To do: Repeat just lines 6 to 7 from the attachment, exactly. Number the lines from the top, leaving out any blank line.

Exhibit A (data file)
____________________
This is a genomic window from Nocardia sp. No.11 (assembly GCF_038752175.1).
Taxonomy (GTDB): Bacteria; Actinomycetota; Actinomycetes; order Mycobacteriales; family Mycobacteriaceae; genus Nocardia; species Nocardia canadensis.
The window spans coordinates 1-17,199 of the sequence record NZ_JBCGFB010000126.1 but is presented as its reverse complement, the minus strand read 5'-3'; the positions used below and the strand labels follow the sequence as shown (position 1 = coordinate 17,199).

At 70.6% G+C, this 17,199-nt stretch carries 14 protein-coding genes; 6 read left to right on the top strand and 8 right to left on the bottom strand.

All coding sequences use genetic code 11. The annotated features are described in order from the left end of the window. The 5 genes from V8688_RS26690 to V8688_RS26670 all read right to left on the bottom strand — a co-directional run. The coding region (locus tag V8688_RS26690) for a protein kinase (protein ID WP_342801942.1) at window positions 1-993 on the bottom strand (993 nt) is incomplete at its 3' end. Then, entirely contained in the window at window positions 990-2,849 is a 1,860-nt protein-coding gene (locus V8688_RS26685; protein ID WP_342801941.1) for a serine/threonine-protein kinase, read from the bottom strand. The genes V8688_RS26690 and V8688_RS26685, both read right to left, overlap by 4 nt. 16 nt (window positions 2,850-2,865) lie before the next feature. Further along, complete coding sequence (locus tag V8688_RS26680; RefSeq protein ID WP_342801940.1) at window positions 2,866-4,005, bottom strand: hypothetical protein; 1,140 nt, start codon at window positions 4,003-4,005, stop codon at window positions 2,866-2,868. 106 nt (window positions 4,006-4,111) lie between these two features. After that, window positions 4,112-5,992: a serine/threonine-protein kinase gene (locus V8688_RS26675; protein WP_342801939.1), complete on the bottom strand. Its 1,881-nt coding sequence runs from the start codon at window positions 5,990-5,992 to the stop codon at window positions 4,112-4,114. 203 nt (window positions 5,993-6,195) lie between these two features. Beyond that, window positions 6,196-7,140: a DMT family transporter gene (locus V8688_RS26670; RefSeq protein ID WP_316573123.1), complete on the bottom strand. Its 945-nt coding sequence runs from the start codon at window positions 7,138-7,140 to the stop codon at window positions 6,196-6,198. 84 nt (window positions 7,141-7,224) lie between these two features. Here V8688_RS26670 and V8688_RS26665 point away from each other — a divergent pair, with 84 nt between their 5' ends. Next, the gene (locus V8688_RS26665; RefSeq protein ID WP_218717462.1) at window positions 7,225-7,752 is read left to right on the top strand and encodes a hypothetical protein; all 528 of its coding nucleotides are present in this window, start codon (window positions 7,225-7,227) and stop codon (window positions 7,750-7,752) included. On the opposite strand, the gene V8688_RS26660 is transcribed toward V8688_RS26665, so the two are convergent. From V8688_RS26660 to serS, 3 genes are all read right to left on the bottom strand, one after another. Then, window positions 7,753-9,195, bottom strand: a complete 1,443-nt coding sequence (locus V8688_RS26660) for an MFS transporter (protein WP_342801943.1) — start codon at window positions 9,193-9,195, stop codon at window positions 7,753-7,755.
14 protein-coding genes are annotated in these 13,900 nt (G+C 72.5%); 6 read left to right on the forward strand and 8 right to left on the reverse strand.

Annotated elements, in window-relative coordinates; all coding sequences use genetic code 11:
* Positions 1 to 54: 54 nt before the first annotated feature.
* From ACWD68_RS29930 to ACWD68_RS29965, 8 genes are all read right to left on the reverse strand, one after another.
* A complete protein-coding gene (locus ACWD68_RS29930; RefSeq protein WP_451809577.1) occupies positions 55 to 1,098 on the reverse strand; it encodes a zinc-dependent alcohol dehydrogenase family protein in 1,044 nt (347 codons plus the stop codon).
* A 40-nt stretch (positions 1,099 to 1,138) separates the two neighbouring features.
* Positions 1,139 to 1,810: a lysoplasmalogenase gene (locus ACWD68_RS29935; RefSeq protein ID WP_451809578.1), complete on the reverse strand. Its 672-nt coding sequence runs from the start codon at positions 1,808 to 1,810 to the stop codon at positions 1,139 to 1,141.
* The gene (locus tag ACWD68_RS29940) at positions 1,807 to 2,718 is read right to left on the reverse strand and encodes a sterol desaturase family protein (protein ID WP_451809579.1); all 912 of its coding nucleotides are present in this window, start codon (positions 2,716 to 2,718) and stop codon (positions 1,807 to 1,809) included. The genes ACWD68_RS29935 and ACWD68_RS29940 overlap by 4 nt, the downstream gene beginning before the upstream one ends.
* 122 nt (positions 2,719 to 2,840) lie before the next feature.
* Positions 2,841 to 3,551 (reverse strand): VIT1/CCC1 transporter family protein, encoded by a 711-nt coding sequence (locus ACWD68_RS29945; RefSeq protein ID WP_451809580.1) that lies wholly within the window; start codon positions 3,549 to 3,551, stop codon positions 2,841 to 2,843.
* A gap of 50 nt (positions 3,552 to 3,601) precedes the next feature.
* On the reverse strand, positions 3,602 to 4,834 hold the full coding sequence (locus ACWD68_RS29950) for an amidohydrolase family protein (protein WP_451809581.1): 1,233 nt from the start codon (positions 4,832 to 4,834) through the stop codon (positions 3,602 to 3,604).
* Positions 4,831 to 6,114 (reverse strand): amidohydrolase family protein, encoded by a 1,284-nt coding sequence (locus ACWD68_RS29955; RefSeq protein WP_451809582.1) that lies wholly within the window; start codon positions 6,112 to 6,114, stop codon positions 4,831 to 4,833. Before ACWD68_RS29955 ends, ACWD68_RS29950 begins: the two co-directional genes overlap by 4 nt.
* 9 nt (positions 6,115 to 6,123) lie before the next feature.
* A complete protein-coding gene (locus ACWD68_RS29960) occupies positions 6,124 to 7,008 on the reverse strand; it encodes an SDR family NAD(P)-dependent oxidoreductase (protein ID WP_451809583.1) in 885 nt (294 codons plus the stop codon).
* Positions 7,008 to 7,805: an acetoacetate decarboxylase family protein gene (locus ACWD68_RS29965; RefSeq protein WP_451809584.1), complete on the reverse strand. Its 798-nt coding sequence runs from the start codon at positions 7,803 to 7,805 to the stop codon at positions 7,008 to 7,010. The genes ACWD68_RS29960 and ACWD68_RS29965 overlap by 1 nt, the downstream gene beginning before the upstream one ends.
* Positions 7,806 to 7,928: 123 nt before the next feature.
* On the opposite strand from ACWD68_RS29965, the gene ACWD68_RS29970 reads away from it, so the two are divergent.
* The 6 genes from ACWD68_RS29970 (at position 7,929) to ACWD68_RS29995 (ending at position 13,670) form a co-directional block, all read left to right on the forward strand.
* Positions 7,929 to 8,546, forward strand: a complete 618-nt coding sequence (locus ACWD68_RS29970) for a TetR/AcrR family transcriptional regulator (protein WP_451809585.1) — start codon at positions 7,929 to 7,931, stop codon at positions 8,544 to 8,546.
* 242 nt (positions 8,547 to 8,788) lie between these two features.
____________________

14 protein-coding genes are annotated in these 13,900 nt (G+C 72.5%); 6 read left to right on the forward strand and 8 right to left on the reverse strand.

Annotated elements, in window-relative coordinates; all coding sequences use genetic code 11: